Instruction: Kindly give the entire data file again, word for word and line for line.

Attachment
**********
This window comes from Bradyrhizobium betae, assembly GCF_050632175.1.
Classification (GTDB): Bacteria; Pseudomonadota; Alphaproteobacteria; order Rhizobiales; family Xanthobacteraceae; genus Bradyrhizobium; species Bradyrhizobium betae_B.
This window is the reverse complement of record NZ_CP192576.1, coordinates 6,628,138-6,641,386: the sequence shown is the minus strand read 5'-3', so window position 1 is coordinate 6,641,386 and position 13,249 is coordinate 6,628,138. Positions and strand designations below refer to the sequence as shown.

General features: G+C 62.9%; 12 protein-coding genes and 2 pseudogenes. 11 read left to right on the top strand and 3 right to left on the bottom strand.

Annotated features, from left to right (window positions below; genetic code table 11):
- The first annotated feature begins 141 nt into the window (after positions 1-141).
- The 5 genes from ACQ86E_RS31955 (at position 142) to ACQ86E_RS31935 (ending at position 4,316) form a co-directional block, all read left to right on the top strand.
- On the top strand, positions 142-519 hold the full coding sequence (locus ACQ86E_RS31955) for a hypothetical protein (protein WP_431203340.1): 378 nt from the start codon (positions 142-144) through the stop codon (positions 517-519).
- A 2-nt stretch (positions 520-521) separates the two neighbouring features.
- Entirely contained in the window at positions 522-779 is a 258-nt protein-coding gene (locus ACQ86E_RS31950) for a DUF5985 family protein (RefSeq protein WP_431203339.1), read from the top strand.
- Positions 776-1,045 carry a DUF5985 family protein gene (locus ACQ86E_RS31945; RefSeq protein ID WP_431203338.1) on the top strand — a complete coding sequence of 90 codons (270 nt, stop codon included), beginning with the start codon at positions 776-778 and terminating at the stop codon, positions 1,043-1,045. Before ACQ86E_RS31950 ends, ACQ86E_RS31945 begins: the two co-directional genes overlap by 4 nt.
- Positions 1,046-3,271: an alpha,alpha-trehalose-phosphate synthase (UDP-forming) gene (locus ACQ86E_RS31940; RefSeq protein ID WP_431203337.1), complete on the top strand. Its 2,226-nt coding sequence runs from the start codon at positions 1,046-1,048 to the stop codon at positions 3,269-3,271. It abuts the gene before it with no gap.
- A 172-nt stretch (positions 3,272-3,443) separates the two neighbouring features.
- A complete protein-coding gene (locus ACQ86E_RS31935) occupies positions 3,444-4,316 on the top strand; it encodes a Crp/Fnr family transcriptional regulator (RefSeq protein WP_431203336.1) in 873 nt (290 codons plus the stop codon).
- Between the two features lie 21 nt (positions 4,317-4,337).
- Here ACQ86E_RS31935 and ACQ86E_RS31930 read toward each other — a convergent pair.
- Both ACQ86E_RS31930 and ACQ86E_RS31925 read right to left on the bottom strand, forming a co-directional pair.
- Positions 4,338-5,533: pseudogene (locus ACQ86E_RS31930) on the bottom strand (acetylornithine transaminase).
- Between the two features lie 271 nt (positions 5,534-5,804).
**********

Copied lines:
This window comes from Bradyrhizobium betae, assembly GCF_050632175.1.
Classification (GTDB): Bacteria; Pseudomonadota; Alphaproteobacteria; order Rhizobiales; family Xanthobacteraceae; genus Bradyrhizobium; species Bradyrhizobium betae_B.
This window is the reverse complement of record NZ_CP192576.1, coordinates 6,628,138-6,641,386: the sequence shown is the minus strand read 5'-3', so window position 1 is coordinate 6,641,386 and position 13,249 is coordinate 6,628,138. Positions and strand designations below refer to the sequence as shown.

General features: G+C 62.9%; 12 protein-coding genes and 2 pseudogenes. 11 read left to right on the top strand and 3 right to left on the bottom strand.

Annotated features, from left to right (window positions below; genetic code table 11):
- The first annotated feature begins 141 nt into the window (after positions 1-141).
- The 5 genes from ACQ86E_RS31955 (at position 142) to ACQ86E_RS31935 (ending at position 4,316) form a co-directional block, all read left to right on the top strand.
- On the top strand, positions 142-519 hold the full coding sequence (locus ACQ86E_RS31955) for a hypothetical protein (protein WP_431203340.1): 378 nt from the start codon (positions 142-144) through the stop codon (positions 517-519).
- A 2-nt stretch (positions 520-521) separates the two neighbouring features.
- Entirely contained in the window at positions 522-779 is a 258-nt protein-coding gene (locus ACQ86E_RS31950) for a DUF5985 family protein (RefSeq protein WP_431203339.1), read from the top strand.
- Positions 776-1,045 carry a DUF5985 family protein gene (locus ACQ86E_RS31945; RefSeq protein ID WP_431203338.1) on the top strand — a complete coding sequence of 90 codons (270 nt, stop codon included), beginning with the start codon at positions 776-778 and terminating at the stop codon, positions 1,043-1,045. Before ACQ86E_RS31950 ends, ACQ86E_RS31945 begins: the two co-directional genes overlap by 4 nt.
- Positions 1,046-3,271: an alpha,alpha-trehalose-phosphate synthase (UDP-forming) gene (locus ACQ86E_RS31940; RefSeq protein ID WP_431203337.1), complete on the top strand. Its 2,226-nt coding sequence runs from the start codon at positions 1,046-1,048 to the stop codon at positions 3,269-3,271. It abuts the gene before it with no gap.
- A 172-nt stretch (positions 3,272-3,443) separates the two neighbouring features.
- A complete protein-coding gene (locus ACQ86E_RS31935) occupies positions 3,444-4,316 on the top strand; it encodes a Crp/Fnr family transcriptional regulator (RefSeq protein WP_431203336.1) in 873 nt (290 codons plus the stop codon).
- Between the two features lie 21 nt (positions 4,317-4,337).
- Here ACQ86E_RS31935 and ACQ86E_RS31930 read toward each other — a convergent pair.
- Both ACQ86E_RS31930 and ACQ86E_RS31925 read right to left on the bottom strand, forming a co-directional pair.
- Positions 4,338-5,533: pseudogene (locus ACQ86E_RS31930) on the bottom strand (acetylornithine transaminase).
- Between the two features lie 271 nt (positions 5,534-5,804).